• Widows
  • Rivers in your text.
  • Line spacing
  • Font Styling
  • Colour spaces

These are just some of the things that need to be checked. Creating checklists for these things ensures you never forget an important step.

Invoicing clients

Keep an itemized list of everything you do on a client project and check them off as you add them to the final invoice.

Contracts

Have a checklist of all the sections in your contract that need to be updated before sending it to a client. You don't want to be embarrassed by sending a contract that still has placeholder text on it.

Getting files ready for Print

Before sending any print project to the printer, you need to verify that everything is in order. Create a checklist to make sure nothing costly is overlooked. Things like…

  • Trapping if needed
  • Rich black RGB-CMYK, Low Res images
  • RGB converted to CMYK
  • Low-Res images replaced Hi-Res versions.

Handing over completed projects

Once a project is completed, and it's time to hand everything over to your client. Have checklists on hand to ensure nothing is forgotten. Some items to include are…

  • Signed copies of rights ownership transfer sheets.
  • Digital files are provided in the right formats
  • Assets such as photos and fonts are included if need be.

Checklists for everything

When it comes to your design business, you shouldn't take any chances. Any project or task that could potentially have something go wrong with it can benefit from having checklists to go over.

What checklists do you use in your design business?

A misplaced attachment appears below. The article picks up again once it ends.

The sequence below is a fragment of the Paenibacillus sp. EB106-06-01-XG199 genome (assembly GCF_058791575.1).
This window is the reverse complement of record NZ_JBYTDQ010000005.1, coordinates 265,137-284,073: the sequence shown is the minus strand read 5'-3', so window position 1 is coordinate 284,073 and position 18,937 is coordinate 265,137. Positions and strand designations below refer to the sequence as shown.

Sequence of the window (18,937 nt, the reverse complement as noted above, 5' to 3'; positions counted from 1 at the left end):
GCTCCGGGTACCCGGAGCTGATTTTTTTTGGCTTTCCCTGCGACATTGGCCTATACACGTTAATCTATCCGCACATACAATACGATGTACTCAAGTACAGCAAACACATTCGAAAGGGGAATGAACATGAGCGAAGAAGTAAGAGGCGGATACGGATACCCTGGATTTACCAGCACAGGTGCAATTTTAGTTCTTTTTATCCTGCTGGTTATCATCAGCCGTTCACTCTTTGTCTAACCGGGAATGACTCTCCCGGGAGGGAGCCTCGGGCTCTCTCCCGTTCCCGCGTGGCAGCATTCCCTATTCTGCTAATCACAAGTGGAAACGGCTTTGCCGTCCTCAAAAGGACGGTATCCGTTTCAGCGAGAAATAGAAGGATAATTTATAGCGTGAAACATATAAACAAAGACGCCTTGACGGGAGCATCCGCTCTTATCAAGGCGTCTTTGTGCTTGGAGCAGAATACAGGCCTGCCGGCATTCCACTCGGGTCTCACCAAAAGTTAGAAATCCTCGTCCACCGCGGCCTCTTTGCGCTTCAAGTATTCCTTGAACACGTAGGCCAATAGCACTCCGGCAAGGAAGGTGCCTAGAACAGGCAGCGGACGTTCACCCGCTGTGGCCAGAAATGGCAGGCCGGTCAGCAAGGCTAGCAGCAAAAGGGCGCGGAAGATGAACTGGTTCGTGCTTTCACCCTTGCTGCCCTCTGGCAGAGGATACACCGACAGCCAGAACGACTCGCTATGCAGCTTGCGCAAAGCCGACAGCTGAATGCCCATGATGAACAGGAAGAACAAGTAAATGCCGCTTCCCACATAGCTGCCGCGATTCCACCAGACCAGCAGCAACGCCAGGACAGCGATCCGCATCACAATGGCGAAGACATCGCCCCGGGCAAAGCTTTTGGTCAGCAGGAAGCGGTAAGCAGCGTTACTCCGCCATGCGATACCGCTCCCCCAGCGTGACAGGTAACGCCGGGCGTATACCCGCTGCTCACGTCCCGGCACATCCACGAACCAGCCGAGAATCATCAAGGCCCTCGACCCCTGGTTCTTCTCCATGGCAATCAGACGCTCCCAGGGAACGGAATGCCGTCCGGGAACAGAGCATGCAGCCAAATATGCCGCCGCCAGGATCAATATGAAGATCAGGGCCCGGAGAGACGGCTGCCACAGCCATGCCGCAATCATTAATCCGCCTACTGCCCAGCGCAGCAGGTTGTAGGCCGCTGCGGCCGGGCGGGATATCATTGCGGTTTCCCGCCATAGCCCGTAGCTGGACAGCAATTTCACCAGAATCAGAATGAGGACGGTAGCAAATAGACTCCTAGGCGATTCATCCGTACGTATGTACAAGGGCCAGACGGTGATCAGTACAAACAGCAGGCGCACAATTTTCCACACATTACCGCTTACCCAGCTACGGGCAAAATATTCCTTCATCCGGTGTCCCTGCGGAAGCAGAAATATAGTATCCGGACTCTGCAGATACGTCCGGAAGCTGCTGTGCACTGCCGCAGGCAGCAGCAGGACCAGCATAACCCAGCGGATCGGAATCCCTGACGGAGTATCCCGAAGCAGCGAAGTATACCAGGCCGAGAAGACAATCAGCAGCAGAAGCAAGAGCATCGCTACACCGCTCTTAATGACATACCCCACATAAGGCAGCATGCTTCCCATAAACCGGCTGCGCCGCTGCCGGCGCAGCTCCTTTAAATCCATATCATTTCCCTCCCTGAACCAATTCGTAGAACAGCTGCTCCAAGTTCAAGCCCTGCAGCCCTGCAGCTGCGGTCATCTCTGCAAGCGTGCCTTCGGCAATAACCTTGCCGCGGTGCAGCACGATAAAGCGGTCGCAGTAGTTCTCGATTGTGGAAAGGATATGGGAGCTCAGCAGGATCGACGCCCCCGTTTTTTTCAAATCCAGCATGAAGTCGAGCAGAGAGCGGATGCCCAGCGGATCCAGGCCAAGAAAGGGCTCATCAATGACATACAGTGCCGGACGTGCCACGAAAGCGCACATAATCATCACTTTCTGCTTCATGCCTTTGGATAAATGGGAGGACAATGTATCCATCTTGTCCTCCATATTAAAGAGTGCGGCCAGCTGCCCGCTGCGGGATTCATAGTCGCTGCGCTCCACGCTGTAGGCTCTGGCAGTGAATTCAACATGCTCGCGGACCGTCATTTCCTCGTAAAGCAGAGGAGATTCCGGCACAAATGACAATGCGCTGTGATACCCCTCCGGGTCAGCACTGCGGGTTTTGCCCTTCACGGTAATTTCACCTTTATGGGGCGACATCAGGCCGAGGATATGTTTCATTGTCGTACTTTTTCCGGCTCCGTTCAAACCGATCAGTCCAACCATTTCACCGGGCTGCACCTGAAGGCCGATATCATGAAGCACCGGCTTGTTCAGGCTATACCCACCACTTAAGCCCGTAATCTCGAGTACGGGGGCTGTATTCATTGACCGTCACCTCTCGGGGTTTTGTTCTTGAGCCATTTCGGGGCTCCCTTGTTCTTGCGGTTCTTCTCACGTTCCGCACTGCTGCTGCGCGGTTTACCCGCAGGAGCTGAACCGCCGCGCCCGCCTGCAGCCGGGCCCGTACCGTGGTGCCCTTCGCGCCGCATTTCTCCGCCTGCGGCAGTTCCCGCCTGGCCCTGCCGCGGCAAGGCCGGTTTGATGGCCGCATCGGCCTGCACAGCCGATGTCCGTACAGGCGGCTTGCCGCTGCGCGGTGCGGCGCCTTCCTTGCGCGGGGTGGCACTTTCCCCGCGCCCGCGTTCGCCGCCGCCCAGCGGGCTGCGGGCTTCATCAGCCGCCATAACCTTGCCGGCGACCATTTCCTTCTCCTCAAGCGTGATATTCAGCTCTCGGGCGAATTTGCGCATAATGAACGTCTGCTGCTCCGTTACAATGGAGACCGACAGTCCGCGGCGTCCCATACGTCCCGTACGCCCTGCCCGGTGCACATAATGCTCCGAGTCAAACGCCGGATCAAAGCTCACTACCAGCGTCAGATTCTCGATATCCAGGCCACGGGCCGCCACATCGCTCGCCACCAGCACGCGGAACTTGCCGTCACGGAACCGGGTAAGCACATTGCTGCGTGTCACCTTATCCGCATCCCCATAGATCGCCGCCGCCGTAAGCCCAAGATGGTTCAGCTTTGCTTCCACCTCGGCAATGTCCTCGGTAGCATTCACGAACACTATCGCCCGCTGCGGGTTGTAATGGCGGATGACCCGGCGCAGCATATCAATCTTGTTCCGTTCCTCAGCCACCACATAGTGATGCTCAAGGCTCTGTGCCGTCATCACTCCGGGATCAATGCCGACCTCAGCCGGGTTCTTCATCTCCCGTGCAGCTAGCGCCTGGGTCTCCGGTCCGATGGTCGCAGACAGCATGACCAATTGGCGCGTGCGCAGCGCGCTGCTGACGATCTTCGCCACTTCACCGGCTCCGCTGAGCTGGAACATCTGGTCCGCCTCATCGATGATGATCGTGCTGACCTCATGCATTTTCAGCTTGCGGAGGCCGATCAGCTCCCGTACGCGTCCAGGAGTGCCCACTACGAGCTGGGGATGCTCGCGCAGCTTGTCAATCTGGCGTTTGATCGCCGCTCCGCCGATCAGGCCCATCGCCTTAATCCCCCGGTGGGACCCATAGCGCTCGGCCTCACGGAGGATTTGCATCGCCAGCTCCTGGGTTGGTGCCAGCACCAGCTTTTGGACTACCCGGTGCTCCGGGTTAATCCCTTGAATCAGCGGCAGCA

Let me know by leaving a comment for this episode.

Questions of the Week

Submit your question to be featured in a future episode of the podcast by visiting the feedback page.

This week’s question comes from Nayda

¡Hola Mark! I'm Nayda from Puerto Rico. I've been listening to your podcast since this summer. It's been super helpful, so thank you.

I have been working for around 10 years as a Graphic Designer. As a freelancer and as, right now, an employee with a Government agency.

I wonder about you opinion in a matter that always worries me. For my freelance clients I work from my 27″ iMac and I love it. As for right now It's my only device aside from my iPad. I constantly worry that I have no extra computer in case something happens to mine.

Do you happen to have a spare computer in case your principal broke down? Or you prefer to have just one and have money saved up in case you need to buy one in a emergency.

In other words, how do you handle a situation in which you computer broke down but it can be fixed? Because sometimes there's no need to buy a new one. Although it may take time to repair.

Thank you for your time!

To find out what I told Nayda you’ll have to listen to the podcast.

Resource of the week Bonus content for Patrons of Resourceful Designer

I have decided to thank everyone who is supporting Resourceful Designer through Patreon by creating bonus episodes just for them. These bonus episodes will be in the form of 30-minute consulting calls with fellow Patrons of the show. Twice a month I will randomly select a Patron for a 30-minute call to discuss their design business. With their permission, I will record these calls and make them available only to Patreon members. These episodes will be great learning experiences as we discuss ways to grow and improve real-life design businesses. For as little as $1 per month, you will have a chance to talk to me directly about your business and to learn from others like you. Become a Patron today.

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I want to help you.

Running a graphic design or web design business all by yourself isn't easy. If there are any struggles you face running your design business, please reach out to me. I'll do my best to help you by addressing your issues in a future blog post or podcast episode here at Resourceful Designer. You can reach me at feedback@resourcefuldesigner.com